Then you're off on your self-guided tour aided by the audio device.

I'm not sure that the group I was with were paying much attention mind you as they soon disappeared ahead leaving me in peace to explore.

The shelter has displays in  various rooms, medical post, canteen, office, and of course the communal khazis.

The shelter is much bigger than the area that's currently open and lit for the public to visit.

The unlit, fenced off bits, I believe are sometimes accessible on special tours.

This picture was  taken using the "night sight" mode on my Pixel 3a smartphone through the fencing and shows more than I could actually see as it was as my Mum would have said "as black as your Grandfather's" in there.

There are lots of information display panels to read if you want to, some of which you'll have to wipe the condensation off first, it's a good job they're made of something waterproof. Imagine how damp it would be down here with several thousand people sheltering from the bombing above. Here's some more pictures:

Stockport

After the shelter I had a look around Stockport town centre. There was a big street market going on which was mostly selling street food of the sugary and/or fatty variety and having failed to find a fruit 'n' veg stall I resorted to lunch from Sainsbury's and a coffee from a cafe in a mostly shut down shopping mall.

Stockport town centre is otherwise nice with plenty of old buildings and on multiple levels. Most of the populace however, even those without their faces buried in smartphones, seem incapable of looking where they're going making it something of a cross between an obstacle course and the dodgems. There's an impressive market hall, holding some sort of craft fair but since charging to enter what is essentially a shop is taking the piss I didn't.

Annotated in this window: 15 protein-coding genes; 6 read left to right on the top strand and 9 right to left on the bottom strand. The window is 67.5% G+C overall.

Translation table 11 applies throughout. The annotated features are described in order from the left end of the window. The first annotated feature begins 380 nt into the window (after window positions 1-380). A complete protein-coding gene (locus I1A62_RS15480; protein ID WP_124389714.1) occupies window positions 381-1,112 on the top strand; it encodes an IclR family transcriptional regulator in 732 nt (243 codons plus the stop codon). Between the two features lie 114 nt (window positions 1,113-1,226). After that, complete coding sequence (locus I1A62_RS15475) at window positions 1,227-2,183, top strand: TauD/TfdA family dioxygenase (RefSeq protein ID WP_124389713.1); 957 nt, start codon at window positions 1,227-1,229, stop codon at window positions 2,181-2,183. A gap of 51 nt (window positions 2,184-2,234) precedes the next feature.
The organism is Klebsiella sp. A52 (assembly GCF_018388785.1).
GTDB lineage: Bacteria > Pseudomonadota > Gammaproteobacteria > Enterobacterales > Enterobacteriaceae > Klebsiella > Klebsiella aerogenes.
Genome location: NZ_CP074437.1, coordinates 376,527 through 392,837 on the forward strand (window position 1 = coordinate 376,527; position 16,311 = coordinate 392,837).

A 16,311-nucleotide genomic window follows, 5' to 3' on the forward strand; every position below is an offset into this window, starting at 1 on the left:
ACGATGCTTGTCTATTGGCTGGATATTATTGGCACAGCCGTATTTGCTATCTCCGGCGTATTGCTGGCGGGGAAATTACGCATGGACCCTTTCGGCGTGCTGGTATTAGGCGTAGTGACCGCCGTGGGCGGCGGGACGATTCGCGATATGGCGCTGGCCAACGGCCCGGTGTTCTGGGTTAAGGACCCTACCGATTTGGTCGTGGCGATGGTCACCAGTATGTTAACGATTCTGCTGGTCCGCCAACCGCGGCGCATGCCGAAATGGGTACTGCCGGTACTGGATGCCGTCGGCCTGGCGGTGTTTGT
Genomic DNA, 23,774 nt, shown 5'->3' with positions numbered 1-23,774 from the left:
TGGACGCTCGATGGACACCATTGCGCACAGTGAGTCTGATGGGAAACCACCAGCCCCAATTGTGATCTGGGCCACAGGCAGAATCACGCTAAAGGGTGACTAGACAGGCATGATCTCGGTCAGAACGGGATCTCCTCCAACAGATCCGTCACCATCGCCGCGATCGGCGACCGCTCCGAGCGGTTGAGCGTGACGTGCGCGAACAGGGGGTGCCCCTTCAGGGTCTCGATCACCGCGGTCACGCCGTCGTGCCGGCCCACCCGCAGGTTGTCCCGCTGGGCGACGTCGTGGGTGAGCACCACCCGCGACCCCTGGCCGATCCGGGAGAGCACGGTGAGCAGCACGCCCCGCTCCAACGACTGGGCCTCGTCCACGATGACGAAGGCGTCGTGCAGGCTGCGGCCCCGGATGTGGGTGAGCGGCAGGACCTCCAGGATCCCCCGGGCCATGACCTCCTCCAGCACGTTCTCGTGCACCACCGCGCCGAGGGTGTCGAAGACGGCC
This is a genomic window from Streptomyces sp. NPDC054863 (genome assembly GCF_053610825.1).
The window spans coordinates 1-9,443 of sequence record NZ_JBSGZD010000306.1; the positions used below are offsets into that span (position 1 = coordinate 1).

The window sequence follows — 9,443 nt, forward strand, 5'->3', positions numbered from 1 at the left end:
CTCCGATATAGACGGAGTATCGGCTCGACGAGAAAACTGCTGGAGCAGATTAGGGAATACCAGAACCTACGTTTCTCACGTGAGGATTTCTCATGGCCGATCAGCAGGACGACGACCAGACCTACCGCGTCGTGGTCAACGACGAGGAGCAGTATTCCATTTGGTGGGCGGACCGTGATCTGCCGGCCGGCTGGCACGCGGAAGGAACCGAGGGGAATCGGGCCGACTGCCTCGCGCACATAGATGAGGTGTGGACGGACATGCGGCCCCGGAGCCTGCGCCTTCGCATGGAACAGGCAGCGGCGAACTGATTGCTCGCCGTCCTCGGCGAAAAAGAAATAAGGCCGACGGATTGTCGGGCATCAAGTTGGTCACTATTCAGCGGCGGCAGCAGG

Back to the station and one of the frequent fast trains (it's on the main line} back to Manchester for one last night and a pint in a very empty Lass O' Gowrie.


Blackpool

Saturday 7th September 2019

Blackpool is to Manchester as Brighton is to London.

Never having sampled the delights of Blackpool and being just a train ride away in Manchester it seemed rude not to grab an Off-Peak Return and have a day out at the seaside, especially as the weather forecast was for day-long sunshine.

Up, breakfasted, and at Manchester Piccadilly for 0930 to catch one of Northern's finest Class 319s, Which was not as busy as I'd expected for a Saturday though by no means empty. It was about an hour and a quarter's journey via Preston to Blackpool North station, which is about a 10 minute walk from the North Pier. Which is as good a place as any to start the experience that is Blackpool seafront.

One pier out of three done. 

I walked south along the prom. There's no getting away from that tower is there? Though I baulked at the £25 they wanted in order to stand at the only point in town where you can't see it.

Or from the great expanse of sandy beach, something that Brighton cannot boast, being like so many south east England beaches, all shingle).

They still have donkeys on the beach too, I'm surprised that the animal rights campaigners haven't had them done away with by now.

Pier two, Central Pier, dominated by its ferris wheel and funfair.

Central Pier contrasts from the more genteel North Pier, the emphasis being on family fun. And it would appear drinking given the big "Family Bar" sign painted on the roof of the building on the pier's seaward end. I'll give that a miss.

Onward south past and being passed by Blackpool's famous trams and the pleasure beach to pier three.


South pier is the newest and shortest of the three, originally called Victoria Pier.

It's now largely a funfair and another family bar.
Outside were parked horse-drawn carriages designed solely to extract the contents of the wallets of fathers with small daughters.

It's also on a part of the sea front devoid of any public toilets as attested to by the graffiti on the council information signs and I was desperate for a piss so headed back towards the pleasure beach where there are conveniences hidden away at the back and unsignposted. Head for the car park behind the round building which contains Costa.
I walked back up the beach to Central Pier, then had a mooch around the town and bought sticks of Blackpool Rock because you have to really don't you?